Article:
“We have our own pool,” she joked. “The first couple weeks, I was an emotional mess. I felt helpless. But now, we might as well laugh about it.”
They’ve had water fights with their kids. They’ve bantered with friends about their new lakeside property. They’ve stepped back and enjoyed their Labrador’s entertainment, splashing through the water.
Their positive outlook is their way of dealing with the tragedy that’s been thrown at them. They are optimistic that this impossible moment in their lives will work itself out. They know they won’t “go without.”
They’re comforted, knowing they’re going through this, together, with their fellow Kickapoo River neighbors.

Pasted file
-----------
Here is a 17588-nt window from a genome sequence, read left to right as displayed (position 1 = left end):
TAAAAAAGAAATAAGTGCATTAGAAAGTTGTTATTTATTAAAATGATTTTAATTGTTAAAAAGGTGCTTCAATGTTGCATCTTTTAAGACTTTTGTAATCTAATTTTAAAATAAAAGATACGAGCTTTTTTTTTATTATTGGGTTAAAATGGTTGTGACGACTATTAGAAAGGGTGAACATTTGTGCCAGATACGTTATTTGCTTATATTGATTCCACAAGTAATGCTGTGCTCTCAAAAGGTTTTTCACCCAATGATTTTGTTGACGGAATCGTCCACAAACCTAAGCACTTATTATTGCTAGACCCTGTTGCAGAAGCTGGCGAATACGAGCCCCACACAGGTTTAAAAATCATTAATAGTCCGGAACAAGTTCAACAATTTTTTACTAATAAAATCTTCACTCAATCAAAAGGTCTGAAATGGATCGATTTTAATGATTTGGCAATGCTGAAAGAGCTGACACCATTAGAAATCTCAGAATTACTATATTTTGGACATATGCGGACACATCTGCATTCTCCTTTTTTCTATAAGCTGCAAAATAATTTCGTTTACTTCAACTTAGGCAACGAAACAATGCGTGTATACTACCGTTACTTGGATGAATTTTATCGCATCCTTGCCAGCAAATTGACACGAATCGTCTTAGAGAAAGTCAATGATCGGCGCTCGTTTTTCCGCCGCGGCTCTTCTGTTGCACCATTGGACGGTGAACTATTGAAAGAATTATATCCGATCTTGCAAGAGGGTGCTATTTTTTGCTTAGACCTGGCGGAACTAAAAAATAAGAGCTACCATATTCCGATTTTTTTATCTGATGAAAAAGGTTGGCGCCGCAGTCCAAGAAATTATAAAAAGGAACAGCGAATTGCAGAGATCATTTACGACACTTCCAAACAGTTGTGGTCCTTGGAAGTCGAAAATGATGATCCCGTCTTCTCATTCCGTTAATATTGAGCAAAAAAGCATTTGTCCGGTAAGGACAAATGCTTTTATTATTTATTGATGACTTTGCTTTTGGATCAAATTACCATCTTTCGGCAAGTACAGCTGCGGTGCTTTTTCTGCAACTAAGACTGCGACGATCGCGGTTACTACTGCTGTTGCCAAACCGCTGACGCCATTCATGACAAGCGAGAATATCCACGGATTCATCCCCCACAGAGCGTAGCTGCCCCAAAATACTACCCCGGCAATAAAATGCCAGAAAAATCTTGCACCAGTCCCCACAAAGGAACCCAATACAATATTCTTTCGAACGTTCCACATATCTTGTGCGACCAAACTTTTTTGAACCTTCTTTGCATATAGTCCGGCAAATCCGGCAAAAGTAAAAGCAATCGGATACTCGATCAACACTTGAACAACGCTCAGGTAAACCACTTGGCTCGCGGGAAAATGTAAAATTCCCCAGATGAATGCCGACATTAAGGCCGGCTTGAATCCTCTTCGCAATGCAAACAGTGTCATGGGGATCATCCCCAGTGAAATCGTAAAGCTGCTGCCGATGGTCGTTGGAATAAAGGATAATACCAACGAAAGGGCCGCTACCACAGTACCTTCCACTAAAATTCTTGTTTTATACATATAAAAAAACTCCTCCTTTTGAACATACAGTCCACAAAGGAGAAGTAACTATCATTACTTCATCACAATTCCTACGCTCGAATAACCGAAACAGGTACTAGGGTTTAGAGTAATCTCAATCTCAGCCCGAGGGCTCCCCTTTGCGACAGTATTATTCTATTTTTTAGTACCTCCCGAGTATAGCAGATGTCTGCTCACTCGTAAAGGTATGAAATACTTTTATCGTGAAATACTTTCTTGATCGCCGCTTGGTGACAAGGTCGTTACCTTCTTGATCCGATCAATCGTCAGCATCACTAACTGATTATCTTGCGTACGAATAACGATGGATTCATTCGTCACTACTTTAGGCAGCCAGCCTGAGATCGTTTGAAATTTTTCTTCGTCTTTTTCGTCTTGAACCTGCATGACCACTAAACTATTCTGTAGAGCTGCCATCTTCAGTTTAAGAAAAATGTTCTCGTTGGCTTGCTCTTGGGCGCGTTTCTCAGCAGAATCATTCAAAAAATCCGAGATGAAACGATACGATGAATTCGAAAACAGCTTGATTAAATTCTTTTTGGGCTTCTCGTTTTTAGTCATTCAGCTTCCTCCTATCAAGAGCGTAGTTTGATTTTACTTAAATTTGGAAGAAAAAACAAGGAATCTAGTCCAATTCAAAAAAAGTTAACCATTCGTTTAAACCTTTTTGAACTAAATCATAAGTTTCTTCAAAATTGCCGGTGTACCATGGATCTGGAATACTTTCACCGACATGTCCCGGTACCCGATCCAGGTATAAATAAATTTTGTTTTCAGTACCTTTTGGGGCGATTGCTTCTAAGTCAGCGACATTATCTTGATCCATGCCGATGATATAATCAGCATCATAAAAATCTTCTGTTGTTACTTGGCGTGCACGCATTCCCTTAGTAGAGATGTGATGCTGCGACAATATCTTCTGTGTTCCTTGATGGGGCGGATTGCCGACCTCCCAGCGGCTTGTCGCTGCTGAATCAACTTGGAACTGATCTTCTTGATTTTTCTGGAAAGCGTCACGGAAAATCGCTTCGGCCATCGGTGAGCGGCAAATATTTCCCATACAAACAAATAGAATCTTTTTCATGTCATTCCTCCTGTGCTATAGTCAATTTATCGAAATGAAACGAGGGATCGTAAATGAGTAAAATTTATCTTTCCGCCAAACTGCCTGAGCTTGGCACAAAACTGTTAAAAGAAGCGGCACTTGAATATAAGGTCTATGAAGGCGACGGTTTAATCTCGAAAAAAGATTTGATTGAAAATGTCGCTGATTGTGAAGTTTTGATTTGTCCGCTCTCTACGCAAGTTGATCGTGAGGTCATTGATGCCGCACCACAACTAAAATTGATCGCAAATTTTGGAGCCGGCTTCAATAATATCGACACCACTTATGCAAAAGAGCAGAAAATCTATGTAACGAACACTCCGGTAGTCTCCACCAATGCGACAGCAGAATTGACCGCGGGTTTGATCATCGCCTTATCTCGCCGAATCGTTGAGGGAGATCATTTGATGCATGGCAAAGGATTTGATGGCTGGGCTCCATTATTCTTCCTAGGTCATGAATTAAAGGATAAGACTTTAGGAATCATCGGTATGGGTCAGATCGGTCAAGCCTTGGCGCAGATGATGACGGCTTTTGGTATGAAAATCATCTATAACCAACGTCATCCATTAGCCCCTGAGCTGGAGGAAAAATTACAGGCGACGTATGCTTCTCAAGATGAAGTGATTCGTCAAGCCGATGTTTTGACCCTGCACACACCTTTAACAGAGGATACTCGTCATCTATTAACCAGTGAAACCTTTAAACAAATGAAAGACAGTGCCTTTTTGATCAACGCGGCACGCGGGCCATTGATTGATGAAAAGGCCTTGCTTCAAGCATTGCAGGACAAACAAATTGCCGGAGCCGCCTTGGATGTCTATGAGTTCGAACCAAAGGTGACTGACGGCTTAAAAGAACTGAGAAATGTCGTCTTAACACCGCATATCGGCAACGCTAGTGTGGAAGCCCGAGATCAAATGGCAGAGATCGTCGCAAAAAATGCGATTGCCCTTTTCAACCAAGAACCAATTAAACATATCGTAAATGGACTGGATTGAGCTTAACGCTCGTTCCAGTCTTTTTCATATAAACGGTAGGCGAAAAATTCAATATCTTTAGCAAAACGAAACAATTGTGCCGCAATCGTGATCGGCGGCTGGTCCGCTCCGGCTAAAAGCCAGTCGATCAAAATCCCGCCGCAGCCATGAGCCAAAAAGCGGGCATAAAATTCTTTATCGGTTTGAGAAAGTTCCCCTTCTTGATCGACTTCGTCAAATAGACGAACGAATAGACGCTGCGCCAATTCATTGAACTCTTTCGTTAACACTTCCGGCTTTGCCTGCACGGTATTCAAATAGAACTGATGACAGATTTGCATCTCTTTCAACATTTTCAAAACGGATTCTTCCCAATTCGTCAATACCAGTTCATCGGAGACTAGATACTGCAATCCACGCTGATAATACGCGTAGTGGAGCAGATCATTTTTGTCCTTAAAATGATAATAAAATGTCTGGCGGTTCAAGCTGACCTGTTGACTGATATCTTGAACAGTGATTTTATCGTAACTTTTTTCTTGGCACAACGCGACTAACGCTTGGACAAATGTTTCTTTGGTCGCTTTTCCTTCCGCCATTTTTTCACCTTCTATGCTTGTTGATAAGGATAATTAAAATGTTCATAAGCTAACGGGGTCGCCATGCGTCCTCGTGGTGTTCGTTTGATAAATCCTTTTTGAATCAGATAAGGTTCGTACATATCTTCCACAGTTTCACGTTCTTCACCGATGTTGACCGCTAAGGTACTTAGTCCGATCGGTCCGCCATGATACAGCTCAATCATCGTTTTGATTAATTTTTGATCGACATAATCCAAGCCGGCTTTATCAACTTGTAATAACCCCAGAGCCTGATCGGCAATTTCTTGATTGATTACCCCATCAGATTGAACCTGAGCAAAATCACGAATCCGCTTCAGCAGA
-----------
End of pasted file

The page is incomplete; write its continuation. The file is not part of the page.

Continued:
They are grateful, just like the Olson family, for the cordial collaboration of the community and school, fire department and emergency organizations, volunteers and donors.
Yet, they admit, it’s rough not having “a home,” where they can go relax and feel normal.
“It’s surreal. You feel like you’re home, but you’re not, really,” Augie described.
“It’s like the whole town is on pause,” added Arleena.
Many are waiting. Many have questions. Not just personal concerns, but some about the future of little river towns like theirs.
Arleena said places like Barnum and Bell Center have grown quiet. She hopes something can be done to prevent Gays Mills and others’ beloved hometowns, like Steuben and Viola, from becoming ghost towns too.